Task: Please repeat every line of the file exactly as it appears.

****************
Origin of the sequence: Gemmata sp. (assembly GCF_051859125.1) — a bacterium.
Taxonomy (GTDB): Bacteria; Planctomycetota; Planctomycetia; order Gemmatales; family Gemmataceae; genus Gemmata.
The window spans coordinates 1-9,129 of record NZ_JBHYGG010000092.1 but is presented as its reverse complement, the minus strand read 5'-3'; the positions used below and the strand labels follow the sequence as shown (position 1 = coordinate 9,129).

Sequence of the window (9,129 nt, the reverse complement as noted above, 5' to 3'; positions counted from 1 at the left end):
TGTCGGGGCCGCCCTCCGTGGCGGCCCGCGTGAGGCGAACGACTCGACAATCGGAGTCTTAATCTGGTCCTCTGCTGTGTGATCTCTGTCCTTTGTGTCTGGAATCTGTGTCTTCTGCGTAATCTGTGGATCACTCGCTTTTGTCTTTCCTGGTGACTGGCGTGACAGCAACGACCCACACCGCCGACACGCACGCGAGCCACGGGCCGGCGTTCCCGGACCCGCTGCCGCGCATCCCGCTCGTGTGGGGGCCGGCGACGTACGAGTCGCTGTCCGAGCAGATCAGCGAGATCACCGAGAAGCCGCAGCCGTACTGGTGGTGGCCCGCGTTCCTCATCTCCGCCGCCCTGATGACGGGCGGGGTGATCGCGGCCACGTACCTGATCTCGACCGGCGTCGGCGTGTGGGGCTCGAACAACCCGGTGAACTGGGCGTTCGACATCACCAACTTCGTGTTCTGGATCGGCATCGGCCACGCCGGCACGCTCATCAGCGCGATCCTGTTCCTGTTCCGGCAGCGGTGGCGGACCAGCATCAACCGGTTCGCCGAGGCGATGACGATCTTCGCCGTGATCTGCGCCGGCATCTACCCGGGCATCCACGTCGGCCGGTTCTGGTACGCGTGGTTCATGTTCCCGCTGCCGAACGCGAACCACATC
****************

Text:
Origin of the sequence: Gemmata sp. (assembly GCF_051859125.1) — a bacterium.
Taxonomy (GTDB): Bacteria; Planctomycetota; Planctomycetia; order Gemmatales; family Gemmataceae; genus Gemmata.
The window spans coordinates 1-9,129 of record NZ_JBHYGG010000092.1 but is presented as its reverse complement, the minus strand read 5'-3'; the positions used below and the strand labels follow the sequence as shown (position 1 = coordinate 9,129).

Sequence of the window (9,129 nt, the reverse complement as noted above, 5' to 3'; positions counted from 1 at the left end):
TGTCGGGGCCGCCCTCCGTGGCGGCCCGCGTGAGGCGAACGACTCGACAATCGGAGTCTTAATCTGGTCCTCTGCTGTGTGATCTCTGTCCTTTGTGTCTGGAATCTGTGTCTTCTGCGTAATCTGTGGATCACTCGCTTTTGTCTTTCCTGGTGACTGGCGTGACAGCAACGACCCACACCGCCGACACGCACGCGAGCCACGGGCCGGCGTTCCCGGACCCGCTGCCGCGCATCCCGCTCGTGTGGGGGCCGGCGACGTACGAGTCGCTGTCCGAGCAGATCAGCGAGATCACCGAGAAGCCGCAGCCGTACTGGTGGTGGCCCGCGTTCCTCATCTCCGCCGCCCTGATGACGGGCGGGGTGATCGCGGCCACGTACCTGATCTCGACCGGCGTCGGCGTGTGGGGCTCGAACAACCCGGTGAACTGGGCGTTCGACATCACCAACTTCGTGTTCTGGATCGGCATCGGCCACGCCGGCACGCTCATCAGCGCGATCCTGTTCCTGTTCCGGCAGCGGTGGCGGACCAGCATCAACCGGTTCGCCGAGGCGATGACGATCTTCGCCGTGATCTGCGCCGGCATCTACCCGGGCATCCACGTCGGCCGGTTCTGGTACGCGTGGTTCATGTTCCCGCTGCCGAACGCGAACCACATC